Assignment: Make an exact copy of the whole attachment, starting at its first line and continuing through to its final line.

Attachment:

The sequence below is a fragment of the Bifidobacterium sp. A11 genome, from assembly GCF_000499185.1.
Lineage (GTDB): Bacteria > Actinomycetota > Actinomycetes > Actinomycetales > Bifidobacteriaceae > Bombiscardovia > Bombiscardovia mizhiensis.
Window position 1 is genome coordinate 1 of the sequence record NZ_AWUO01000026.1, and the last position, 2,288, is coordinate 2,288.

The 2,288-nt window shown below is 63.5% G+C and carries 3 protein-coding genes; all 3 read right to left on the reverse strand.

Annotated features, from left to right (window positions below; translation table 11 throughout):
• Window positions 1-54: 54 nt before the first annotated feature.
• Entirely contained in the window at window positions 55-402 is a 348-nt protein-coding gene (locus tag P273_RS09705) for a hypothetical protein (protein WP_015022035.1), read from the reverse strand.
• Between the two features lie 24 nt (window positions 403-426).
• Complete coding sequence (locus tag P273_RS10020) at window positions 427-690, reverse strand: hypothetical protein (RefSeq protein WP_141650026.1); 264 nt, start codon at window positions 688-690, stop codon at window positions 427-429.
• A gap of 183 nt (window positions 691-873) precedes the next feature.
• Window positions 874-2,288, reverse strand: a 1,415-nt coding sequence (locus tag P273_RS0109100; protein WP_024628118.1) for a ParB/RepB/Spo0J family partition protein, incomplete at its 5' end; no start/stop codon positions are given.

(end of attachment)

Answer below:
The sequence below is a fragment of the Bifidobacterium sp. A11 genome, from assembly GCF_000499185.1.
Lineage (GTDB): Bacteria > Actinomycetota > Actinomycetes > Actinomycetales > Bifidobacteriaceae > Bombiscardovia > Bombiscardovia mizhiensis.
Window position 1 is genome coordinate 1 of the sequence record NZ_AWUO01000026.1, and the last position, 2,288, is coordinate 2,288.

The 2,288-nt window shown below is 63.5% G+C and carries 3 protein-coding genes; all 3 read right to left on the reverse strand.

Annotated features, from left to right (window positions below; translation table 11 throughout):
• Window positions 1-54: 54 nt before the first annotated feature.
• Entirely contained in the window at window positions 55-402 is a 348-nt protein-coding gene (locus tag P273_RS09705) for a hypothetical protein (protein WP_015022035.1), read from the reverse strand.
• Between the two features lie 24 nt (window positions 403-426).
• Complete coding sequence (locus tag P273_RS10020) at window positions 427-690, reverse strand: hypothetical protein (RefSeq protein WP_141650026.1); 264 nt, start codon at window positions 688-690, stop codon at window positions 427-429.
• A gap of 183 nt (window positions 691-873) precedes the next feature.
• Window positions 874-2,288, reverse strand: a 1,415-nt coding sequence (locus tag P273_RS0109100; protein WP_024628118.1) for a ParB/RepB/Spo0J family partition protein, incomplete at its 5' end; no start/stop codon positions are given.